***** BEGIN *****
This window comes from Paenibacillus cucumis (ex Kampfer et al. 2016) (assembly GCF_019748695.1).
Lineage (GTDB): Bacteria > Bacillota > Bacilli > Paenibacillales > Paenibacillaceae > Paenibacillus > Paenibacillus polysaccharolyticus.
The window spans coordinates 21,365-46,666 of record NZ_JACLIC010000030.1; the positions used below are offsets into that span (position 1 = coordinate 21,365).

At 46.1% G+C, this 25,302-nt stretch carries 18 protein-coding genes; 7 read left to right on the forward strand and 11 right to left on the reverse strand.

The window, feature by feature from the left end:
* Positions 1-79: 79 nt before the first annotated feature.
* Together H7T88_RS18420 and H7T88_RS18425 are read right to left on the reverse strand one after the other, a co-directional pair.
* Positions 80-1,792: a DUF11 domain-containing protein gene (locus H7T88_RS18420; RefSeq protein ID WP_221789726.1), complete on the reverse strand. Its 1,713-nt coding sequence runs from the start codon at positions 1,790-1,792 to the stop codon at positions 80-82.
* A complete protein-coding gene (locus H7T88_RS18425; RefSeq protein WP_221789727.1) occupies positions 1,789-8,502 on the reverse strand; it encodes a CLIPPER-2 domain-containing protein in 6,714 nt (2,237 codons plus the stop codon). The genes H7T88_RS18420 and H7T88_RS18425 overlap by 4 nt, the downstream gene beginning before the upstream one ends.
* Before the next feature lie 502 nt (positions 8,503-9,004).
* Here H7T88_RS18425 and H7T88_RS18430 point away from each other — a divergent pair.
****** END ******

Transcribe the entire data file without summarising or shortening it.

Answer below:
This window comes from Paenibacillus cucumis (ex Kampfer et al. 2016) (assembly GCF_019748695.1).
Lineage (GTDB): Bacteria > Bacillota > Bacilli > Paenibacillales > Paenibacillaceae > Paenibacillus > Paenibacillus polysaccharolyticus.
The window spans coordinates 21,365-46,666 of record NZ_JACLIC010000030.1; the positions used below are offsets into that span (position 1 = coordinate 21,365).

At 46.1% G+C, this 25,302-nt stretch carries 18 protein-coding genes; 7 read left to right on the forward strand and 11 right to left on the reverse strand.

The window, feature by feature from the left end:
* Positions 1-79: 79 nt before the first annotated feature.
* Together H7T88_RS18420 and H7T88_RS18425 are read right to left on the reverse strand one after the other, a co-directional pair.
* Positions 80-1,792: a DUF11 domain-containing protein gene (locus H7T88_RS18420; RefSeq protein ID WP_221789726.1), complete on the reverse strand. Its 1,713-nt coding sequence runs from the start codon at positions 1,790-1,792 to the stop codon at positions 80-82.
* A complete protein-coding gene (locus H7T88_RS18425; RefSeq protein WP_221789727.1) occupies positions 1,789-8,502 on the reverse strand; it encodes a CLIPPER-2 domain-containing protein in 6,714 nt (2,237 codons plus the stop codon). The genes H7T88_RS18420 and H7T88_RS18425 overlap by 4 nt, the downstream gene beginning before the upstream one ends.
* Before the next feature lie 502 nt (positions 8,503-9,004).
* Here H7T88_RS18425 and H7T88_RS18430 point away from each other — a divergent pair.